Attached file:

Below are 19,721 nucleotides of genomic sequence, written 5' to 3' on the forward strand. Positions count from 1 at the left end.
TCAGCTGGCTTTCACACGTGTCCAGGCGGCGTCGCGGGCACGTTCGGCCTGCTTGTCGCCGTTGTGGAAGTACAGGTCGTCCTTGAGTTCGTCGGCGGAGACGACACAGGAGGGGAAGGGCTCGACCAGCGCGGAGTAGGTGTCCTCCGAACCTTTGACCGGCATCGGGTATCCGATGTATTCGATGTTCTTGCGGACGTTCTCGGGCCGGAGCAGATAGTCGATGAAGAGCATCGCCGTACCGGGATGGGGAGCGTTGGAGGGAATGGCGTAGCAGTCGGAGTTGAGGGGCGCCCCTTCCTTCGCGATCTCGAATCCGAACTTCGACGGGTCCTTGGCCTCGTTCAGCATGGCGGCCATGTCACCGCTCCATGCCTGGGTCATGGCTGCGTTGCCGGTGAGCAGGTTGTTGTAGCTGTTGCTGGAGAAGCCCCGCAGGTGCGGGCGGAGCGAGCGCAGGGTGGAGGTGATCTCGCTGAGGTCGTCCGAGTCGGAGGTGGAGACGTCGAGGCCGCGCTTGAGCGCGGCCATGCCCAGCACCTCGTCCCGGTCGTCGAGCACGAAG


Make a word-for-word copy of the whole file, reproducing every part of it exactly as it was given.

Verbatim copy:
Below are 19,721 nucleotides of genomic sequence, written 5' to 3' on the forward strand. Positions count from 1 at the left end.
TCAGCTGGCTTTCACACGTGTCCAGGCGGCGTCGCGGGCACGTTCGGCCTGCTTGTCGCCGTTGTGGAAGTACAGGTCGTCCTTGAGTTCGTCGGCGGAGACGACACAGGAGGGGAAGGGCTCGACCAGCGCGGAGTAGGTGTCCTCCGAACCTTTGACCGGCATCGGGTATCCGATGTATTCGATGTTCTTGCGGACGTTCTCGGGCCGGAGCAGATAGTCGATGAAGAGCATCGCCGTACCGGGATGGGGAGCGTTGGAGGGAATGGCGTAGCAGTCGGAGTTGAGGGGCGCCCCTTCCTTCGCGATCTCGAATCCGAACTTCGACGGGTCCTTGGCCTCGTTCAGCATGGCGGCCATGTCACCGCTCCATGCCTGGGTCATGGCTGCGTTGCCGGTGAGCAGGTTGTTGTAGCTGTTGCTGGAGAAGCCCCGCAGGTGCGGGCGGAGCGAGCGCAGGGTGGAGGTGATCTCGCTGAGGTCGTCCGAGTCGGAGGTGGAGACGTCGAGGCCGCGCTTGAGCGCGGCCATGCCCAGCACCTCGTCCCGGTCGTCGAGCACGAAG